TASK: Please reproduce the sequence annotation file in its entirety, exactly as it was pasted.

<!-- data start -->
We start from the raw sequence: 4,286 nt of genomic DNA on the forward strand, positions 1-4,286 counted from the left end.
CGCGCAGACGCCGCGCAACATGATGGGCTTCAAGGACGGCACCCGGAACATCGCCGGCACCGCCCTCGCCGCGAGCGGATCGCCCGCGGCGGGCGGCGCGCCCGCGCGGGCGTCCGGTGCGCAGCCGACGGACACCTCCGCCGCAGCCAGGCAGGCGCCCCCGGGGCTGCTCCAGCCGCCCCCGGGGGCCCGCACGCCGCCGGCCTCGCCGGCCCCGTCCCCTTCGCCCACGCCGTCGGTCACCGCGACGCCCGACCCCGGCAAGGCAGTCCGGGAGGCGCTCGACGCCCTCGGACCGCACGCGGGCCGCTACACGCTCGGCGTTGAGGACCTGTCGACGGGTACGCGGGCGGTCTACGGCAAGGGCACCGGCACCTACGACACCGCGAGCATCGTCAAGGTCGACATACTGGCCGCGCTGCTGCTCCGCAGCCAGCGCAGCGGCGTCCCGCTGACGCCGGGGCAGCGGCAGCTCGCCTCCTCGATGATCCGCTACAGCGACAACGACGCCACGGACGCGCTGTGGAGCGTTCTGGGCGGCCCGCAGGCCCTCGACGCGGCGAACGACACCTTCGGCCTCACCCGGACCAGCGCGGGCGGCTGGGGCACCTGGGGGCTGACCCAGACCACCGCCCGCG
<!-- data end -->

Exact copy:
We start from the raw sequence: 4,286 nt of genomic DNA on the forward strand, positions 1-4,286 counted from the left end.
CGCGCAGACGCCGCGCAACATGATGGGCTTCAAGGACGGCACCCGGAACATCGCCGGCACCGCCCTCGCCGCGAGCGGATCGCCCGCGGCGGGCGGCGCGCCCGCGCGGGCGTCCGGTGCGCAGCCGACGGACACCTCCGCCGCAGCCAGGCAGGCGCCCCCGGGGCTGCTCCAGCCGCCCCCGGGGGCCCGCACGCCGCCGGCCTCGCCGGCCCCGTCCCCTTCGCCCACGCCGTCGGTCACCGCGACGCCCGACCCCGGCAAGGCAGTCCGGGAGGCGCTCGACGCCCTCGGACCGCACGCGGGCCGCTACACGCTCGGCGTTGAGGACCTGTCGACGGGTACGCGGGCGGTCTACGGCAAGGGCACCGGCACCTACGACACCGCGAGCATCGTCAAGGTCGACATACTGGCCGCGCTGCTGCTCCGCAGCCAGCGCAGCGGCGTCCCGCTGACGCCGGGGCAGCGGCAGCTCGCCTCCTCGATGATCCGCTACAGCGACAACGACGCCACGGACGCGCTGTGGAGCGTTCTGGGCGGCCCGCAGGCCCTCGACGCGGCGAACGACACCTTCGGCCTCACCCGGACCAGCGCGGGCGGCTGGGGCACCTGGGGGCTGACCCAGACCACCGCCCGCG